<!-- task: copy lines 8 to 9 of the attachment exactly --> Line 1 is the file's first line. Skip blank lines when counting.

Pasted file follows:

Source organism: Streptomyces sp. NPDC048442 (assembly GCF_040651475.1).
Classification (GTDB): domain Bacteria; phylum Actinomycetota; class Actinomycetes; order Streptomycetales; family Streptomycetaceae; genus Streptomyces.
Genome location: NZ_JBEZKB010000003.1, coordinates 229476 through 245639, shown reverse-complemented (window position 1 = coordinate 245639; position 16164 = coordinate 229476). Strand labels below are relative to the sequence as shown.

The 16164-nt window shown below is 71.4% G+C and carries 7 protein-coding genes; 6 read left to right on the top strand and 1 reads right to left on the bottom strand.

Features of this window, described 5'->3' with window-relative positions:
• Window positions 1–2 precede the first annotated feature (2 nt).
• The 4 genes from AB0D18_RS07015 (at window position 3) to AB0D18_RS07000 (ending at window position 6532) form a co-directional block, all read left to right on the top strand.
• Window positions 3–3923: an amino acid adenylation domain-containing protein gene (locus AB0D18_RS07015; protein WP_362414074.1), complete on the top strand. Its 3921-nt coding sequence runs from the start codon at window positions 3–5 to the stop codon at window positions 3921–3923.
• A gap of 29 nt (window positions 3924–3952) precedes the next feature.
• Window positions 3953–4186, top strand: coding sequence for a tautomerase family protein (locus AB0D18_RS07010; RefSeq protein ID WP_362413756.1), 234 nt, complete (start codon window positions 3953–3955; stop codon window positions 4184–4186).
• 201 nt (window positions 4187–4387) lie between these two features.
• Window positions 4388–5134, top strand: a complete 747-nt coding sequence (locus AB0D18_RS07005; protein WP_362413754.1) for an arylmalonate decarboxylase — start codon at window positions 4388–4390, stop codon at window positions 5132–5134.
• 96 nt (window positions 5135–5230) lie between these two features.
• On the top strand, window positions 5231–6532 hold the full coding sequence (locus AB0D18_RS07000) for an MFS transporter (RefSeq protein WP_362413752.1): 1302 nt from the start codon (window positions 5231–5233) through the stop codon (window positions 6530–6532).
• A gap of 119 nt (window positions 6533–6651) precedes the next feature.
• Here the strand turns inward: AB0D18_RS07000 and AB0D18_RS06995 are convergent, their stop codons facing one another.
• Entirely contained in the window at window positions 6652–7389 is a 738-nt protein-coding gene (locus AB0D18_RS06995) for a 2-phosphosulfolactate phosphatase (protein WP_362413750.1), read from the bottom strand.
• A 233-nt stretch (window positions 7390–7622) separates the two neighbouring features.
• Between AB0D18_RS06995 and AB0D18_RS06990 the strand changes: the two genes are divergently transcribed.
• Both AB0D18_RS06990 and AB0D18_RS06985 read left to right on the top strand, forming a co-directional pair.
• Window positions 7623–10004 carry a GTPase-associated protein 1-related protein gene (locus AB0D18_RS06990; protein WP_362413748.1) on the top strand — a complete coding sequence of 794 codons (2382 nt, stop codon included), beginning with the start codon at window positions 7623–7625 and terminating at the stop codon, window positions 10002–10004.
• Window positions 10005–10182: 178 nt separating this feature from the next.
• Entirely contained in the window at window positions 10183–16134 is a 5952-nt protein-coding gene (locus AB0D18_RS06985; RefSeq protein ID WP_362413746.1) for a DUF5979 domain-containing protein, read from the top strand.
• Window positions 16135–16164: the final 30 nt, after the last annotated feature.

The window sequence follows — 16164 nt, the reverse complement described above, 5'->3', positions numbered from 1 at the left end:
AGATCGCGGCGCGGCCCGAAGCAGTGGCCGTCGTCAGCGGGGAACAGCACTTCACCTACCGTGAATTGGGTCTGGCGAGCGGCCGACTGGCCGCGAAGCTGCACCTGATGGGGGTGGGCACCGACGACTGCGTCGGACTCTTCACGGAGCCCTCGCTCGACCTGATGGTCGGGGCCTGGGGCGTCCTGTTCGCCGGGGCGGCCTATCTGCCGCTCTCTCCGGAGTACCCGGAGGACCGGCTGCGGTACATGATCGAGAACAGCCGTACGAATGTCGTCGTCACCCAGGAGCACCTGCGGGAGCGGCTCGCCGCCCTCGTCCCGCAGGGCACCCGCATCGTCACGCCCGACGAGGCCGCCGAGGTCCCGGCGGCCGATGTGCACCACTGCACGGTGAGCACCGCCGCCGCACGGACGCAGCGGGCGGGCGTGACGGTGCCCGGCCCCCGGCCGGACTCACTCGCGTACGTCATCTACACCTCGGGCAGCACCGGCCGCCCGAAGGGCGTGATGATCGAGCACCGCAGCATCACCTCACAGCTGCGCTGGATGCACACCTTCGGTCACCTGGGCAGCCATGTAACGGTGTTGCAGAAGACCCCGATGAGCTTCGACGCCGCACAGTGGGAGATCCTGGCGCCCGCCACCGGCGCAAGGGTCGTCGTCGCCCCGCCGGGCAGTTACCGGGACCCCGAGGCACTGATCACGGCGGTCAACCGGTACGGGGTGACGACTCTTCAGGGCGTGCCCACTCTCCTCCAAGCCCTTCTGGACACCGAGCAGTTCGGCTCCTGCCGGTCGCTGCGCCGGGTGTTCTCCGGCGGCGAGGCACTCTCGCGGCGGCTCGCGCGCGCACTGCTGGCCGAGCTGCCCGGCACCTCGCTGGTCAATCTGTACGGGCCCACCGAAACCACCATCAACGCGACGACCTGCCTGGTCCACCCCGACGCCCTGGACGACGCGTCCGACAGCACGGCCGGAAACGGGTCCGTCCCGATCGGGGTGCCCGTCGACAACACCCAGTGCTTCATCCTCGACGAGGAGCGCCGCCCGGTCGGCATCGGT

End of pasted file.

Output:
• Window positions 3–3923: an amino acid adenylation domain-containing protein gene (locus AB0D18_RS07015; protein WP_362414074.1), complete on the top strand. Its 3921-nt coding sequence runs from the start codon at window positions 3–5 to the stop codon at window positions 3921–3923.
• A gap of 29 nt (window positions 3924–3952) precedes the next feature.